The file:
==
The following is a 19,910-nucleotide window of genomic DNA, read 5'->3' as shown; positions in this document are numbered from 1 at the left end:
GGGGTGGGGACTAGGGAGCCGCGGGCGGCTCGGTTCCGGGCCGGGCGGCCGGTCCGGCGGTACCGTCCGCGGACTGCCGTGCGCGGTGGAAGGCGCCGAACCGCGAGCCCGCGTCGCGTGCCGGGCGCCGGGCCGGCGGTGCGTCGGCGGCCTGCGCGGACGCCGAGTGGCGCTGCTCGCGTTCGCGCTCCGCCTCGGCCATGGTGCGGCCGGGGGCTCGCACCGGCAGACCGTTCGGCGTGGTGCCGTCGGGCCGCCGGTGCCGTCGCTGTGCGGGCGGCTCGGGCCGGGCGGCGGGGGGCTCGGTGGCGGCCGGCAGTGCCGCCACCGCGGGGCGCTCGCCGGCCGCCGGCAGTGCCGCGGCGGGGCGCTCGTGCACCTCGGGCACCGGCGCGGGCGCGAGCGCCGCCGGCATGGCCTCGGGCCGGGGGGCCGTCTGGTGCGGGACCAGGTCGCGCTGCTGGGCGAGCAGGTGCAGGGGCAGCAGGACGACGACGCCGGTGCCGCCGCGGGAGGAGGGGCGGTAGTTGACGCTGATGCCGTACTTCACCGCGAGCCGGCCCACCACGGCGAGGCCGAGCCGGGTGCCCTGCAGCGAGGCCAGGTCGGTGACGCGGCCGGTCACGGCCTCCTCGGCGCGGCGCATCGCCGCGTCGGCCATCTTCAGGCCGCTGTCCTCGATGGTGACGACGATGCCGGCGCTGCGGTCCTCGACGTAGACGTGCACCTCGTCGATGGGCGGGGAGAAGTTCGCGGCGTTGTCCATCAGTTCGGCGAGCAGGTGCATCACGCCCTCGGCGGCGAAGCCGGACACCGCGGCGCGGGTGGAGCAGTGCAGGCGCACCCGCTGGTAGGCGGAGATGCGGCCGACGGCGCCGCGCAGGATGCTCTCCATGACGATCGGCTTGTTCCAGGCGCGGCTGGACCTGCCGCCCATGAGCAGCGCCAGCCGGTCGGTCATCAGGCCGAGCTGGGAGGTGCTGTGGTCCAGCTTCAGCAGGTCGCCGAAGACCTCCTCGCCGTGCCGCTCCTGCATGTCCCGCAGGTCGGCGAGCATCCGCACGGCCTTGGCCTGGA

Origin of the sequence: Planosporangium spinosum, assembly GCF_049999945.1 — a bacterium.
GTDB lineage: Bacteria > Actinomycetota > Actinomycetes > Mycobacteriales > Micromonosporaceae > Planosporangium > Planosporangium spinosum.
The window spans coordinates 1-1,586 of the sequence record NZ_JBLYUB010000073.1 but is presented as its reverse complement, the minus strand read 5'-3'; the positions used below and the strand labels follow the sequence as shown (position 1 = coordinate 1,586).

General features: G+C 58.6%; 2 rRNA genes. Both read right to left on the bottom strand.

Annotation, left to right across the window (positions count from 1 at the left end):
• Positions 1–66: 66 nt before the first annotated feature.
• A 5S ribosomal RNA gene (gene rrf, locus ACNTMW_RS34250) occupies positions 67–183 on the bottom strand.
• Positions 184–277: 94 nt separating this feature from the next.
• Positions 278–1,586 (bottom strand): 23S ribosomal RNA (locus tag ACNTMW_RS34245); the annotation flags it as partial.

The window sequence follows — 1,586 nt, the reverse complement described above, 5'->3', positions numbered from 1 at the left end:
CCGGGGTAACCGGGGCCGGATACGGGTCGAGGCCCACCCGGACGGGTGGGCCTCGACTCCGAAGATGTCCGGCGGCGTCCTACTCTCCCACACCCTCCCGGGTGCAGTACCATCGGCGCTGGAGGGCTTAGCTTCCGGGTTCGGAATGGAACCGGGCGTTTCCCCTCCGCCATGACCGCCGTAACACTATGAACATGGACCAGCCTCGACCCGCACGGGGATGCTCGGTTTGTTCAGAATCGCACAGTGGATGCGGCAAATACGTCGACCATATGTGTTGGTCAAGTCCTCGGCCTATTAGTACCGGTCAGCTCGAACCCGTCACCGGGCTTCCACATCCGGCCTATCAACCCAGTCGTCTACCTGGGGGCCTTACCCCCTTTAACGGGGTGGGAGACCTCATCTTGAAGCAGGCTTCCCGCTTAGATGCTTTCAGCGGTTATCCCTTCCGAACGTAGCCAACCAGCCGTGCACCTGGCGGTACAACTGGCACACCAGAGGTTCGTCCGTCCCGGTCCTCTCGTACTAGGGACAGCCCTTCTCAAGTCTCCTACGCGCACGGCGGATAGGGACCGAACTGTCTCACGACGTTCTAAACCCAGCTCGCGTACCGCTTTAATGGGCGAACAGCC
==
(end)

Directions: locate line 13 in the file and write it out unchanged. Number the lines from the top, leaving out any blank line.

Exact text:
CCGGGGTAACCGGGGCCGGATACGGGTCGAGGCCCACCCGGACGGGTGGGCCTCGACTCCGAAGATGTCCGGCGGCGTCCTACTCTCCCACACCCTCCCGGGTGCAGTACCATCGGCGCTGGAGGGCTTAGCTTCCGGGTTCGGAATGGAACCGGGCGTTTCCCCTCCGCCATGACCGCCGTAACACTATGAACATGGACCAGCCTCGACCCGCACGGGGATGCTCGGTTTGTTCAGAATCGCACAGTGGATGCGGCAAATACGTCGACCATATGTGTTGGTCAAGTCCTCGGCCTATTAGTACCGGTCAGCTCGAACCCGTCACCGGGCTTCCACATCCGGCCTATCAACCCAGTCGTCTACCTGGGGGCCTTACCCCCTTTAACGGGGTGGGAGACCTCATCTTGAAGCAGGCTTCCCGCTTAGATGCTTTCAGCGGTTATCCCTTCCGAACGTAGCCAACCAGCCGTGCACCTGGCGGTACAACTGGCACACCAGAGGTTCGTCCGTCCCGGTCCTCTCGTACTAGGGACAGCCCTTCTCAAGTCTCCTACGCGCACGGCGGATAGGGACCGAACTGTCTCACGACGTTCTAAACCCAGCTCGCGTACCGCTTTAATGGGCGAACAGCC